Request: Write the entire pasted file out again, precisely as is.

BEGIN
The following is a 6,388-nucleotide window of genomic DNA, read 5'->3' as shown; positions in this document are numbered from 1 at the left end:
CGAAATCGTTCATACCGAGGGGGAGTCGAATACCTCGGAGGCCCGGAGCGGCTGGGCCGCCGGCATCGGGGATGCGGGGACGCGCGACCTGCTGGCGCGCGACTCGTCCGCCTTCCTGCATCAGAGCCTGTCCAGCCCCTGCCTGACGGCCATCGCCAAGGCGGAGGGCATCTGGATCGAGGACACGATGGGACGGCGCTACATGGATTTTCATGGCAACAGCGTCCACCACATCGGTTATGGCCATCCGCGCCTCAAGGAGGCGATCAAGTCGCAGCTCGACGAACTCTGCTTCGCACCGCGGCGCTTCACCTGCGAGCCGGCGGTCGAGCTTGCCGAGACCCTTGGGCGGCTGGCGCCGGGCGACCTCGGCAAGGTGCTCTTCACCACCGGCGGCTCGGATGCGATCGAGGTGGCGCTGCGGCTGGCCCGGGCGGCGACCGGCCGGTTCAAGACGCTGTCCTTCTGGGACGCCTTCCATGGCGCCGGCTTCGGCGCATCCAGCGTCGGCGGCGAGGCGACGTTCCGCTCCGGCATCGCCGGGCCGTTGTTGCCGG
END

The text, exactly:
The following is a 6,388-nucleotide window of genomic DNA, read 5'->3' as shown; positions in this document are numbered from 1 at the left end:
CGAAATCGTTCATACCGAGGGGGAGTCGAATACCTCGGAGGCCCGGAGCGGCTGGGCCGCCGGCATCGGGGATGCGGGGACGCGCGACCTGCTGGCGCGCGACTCGTCCGCCTTCCTGCATCAGAGCCTGTCCAGCCCCTGCCTGACGGCCATCGCCAAGGCGGAGGGCATCTGGATCGAGGACACGATGGGACGGCGCTACATGGATTTTCATGGCAACAGCGTCCACCACATCGGTTATGGCCATCCGCGCCTCAAGGAGGCGATCAAGTCGCAGCTCGACGAACTCTGCTTCGCACCGCGGCGCTTCACCTGCGAGCCGGCGGTCGAGCTTGCCGAGACCCTTGGGCGGCTGGCGCCGGGCGACCTCGGCAAGGTGCTCTTCACCACCGGCGGCTCGGATGCGATCGAGGTGGCGCTGCGGCTGGCCCGGGCGGCGACCGGCCGGTTCAAGACGCTGTCCTTCTGGGACGCCTTCCATGGCGCCGGCTTCGGCGCATCCAGCGTCGGCGGCGAGGCGACGTTCCGCTCCGGCATCGCCGGGCCGTTGTTGCCGG